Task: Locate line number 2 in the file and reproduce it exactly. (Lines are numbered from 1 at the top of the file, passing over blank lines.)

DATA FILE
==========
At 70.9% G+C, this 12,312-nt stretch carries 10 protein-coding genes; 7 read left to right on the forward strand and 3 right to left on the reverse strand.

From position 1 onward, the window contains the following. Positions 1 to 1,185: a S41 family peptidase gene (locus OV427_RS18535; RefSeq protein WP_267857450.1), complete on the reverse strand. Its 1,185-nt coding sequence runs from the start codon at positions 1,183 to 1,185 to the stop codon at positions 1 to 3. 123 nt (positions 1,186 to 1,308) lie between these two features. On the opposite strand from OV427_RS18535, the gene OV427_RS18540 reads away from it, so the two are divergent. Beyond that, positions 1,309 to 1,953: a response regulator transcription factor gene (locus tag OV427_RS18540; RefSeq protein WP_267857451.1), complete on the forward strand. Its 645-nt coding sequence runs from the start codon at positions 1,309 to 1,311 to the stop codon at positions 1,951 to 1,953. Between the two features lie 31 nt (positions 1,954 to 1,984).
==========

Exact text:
From position 1 onward, the window contains the following. Positions 1 to 1,185: a S41 family peptidase gene (locus OV427_RS18535; RefSeq protein WP_267857450.1), complete on the reverse strand. Its 1,185-nt coding sequence runs from the start codon at positions 1,183 to 1,185 to the stop codon at positions 1 to 3. 123 nt (positions 1,186 to 1,308) lie between these two features. On the opposite strand from OV427_RS18535, the gene OV427_RS18540 reads away from it, so the two are divergent. Beyond that, positions 1,309 to 1,953: a response regulator transcription factor gene (locus tag OV427_RS18540; RefSeq protein WP_267857451.1), complete on the forward strand. Its 645-nt coding sequence runs from the start codon at positions 1,309 to 1,311 to the stop codon at positions 1,951 to 1,953. Between the two features lie 31 nt (positions 1,954 to 1,984).